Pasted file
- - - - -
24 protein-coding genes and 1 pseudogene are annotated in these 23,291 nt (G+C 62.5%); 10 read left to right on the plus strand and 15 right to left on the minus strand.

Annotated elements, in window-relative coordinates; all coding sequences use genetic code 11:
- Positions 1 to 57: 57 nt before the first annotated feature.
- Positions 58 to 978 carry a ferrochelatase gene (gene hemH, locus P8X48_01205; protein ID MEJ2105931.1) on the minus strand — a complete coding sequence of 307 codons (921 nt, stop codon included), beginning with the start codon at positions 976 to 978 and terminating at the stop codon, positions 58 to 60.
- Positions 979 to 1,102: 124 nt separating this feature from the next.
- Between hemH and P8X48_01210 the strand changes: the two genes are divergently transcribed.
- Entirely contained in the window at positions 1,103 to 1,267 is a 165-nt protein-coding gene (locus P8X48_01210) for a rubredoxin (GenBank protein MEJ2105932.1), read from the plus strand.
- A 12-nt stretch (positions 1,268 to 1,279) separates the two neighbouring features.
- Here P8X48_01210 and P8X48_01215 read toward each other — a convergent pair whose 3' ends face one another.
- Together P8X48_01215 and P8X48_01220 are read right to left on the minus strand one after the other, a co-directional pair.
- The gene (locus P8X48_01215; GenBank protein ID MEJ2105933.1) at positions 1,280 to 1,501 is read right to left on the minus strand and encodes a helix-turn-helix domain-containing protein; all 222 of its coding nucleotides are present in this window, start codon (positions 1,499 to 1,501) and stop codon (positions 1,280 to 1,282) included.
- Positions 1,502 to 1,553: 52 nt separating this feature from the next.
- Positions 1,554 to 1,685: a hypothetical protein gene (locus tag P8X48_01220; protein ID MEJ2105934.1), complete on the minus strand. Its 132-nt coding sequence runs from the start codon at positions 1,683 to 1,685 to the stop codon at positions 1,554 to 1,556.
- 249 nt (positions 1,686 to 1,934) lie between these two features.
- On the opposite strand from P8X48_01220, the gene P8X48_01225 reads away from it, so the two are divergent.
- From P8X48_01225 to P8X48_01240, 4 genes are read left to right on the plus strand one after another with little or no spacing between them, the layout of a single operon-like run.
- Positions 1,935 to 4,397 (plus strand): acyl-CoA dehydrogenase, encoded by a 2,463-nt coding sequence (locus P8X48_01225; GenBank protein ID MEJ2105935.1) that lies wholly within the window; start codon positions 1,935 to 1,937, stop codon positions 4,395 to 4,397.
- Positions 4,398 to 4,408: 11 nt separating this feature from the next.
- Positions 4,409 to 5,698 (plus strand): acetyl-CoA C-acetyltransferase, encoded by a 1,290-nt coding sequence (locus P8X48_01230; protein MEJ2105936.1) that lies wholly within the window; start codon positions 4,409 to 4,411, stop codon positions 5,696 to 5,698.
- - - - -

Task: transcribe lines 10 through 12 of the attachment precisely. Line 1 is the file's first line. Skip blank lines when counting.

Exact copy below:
- Together P8X48_01215 and P8X48_01220 are read right to left on the minus strand one after the other, a co-directional pair.
- The gene (locus P8X48_01215; GenBank protein ID MEJ2105933.1) at positions 1,280 to 1,501 is read right to left on the minus strand and encodes a helix-turn-helix domain-containing protein; all 222 of its coding nucleotides are present in this window, start codon (positions 1,499 to 1,501) and stop codon (positions 1,280 to 1,282) included.
- Positions 1,502 to 1,553: 52 nt separating this feature from the next.